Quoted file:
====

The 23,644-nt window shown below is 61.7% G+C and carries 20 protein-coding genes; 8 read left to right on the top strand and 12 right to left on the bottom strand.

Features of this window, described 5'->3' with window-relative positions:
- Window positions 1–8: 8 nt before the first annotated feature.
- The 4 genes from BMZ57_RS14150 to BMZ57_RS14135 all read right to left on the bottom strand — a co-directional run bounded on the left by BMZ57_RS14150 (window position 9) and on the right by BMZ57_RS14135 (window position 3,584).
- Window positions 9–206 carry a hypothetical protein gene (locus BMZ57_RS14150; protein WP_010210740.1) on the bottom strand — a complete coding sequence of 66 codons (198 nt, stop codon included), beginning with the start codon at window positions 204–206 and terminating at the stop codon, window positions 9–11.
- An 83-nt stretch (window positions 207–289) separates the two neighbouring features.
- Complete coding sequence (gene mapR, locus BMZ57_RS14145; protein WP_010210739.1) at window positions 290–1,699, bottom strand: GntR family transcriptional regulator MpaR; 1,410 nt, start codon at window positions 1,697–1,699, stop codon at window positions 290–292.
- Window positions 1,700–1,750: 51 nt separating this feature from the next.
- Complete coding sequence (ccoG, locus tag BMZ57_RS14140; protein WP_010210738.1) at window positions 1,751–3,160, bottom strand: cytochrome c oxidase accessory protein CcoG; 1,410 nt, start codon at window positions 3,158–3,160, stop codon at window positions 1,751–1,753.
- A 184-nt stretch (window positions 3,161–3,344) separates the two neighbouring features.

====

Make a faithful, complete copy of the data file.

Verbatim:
The 23,644-nt window shown below is 61.7% G+C and carries 20 protein-coding genes; 8 read left to right on the top strand and 12 right to left on the bottom strand.

Features of this window, described 5'->3' with window-relative positions:
- Window positions 1–8: 8 nt before the first annotated feature.
- The 4 genes from BMZ57_RS14150 to BMZ57_RS14135 all read right to left on the bottom strand — a co-directional run bounded on the left by BMZ57_RS14150 (window position 9) and on the right by BMZ57_RS14135 (window position 3,584).
- Window positions 9–206 carry a hypothetical protein gene (locus BMZ57_RS14150; protein WP_010210740.1) on the bottom strand — a complete coding sequence of 66 codons (198 nt, stop codon included), beginning with the start codon at window positions 204–206 and terminating at the stop codon, window positions 9–11.
- An 83-nt stretch (window positions 207–289) separates the two neighbouring features.
- Complete coding sequence (gene mapR, locus BMZ57_RS14145; protein WP_010210739.1) at window positions 290–1,699, bottom strand: GntR family transcriptional regulator MpaR; 1,410 nt, start codon at window positions 1,697–1,699, stop codon at window positions 290–292.
- Window positions 1,700–1,750: 51 nt separating this feature from the next.
- Complete coding sequence (ccoG, locus tag BMZ57_RS14140; protein WP_010210738.1) at window positions 1,751–3,160, bottom strand: cytochrome c oxidase accessory protein CcoG; 1,410 nt, start codon at window positions 3,158–3,160, stop codon at window positions 1,751–1,753.
- A 184-nt stretch (window positions 3,161–3,344) separates the two neighbouring features.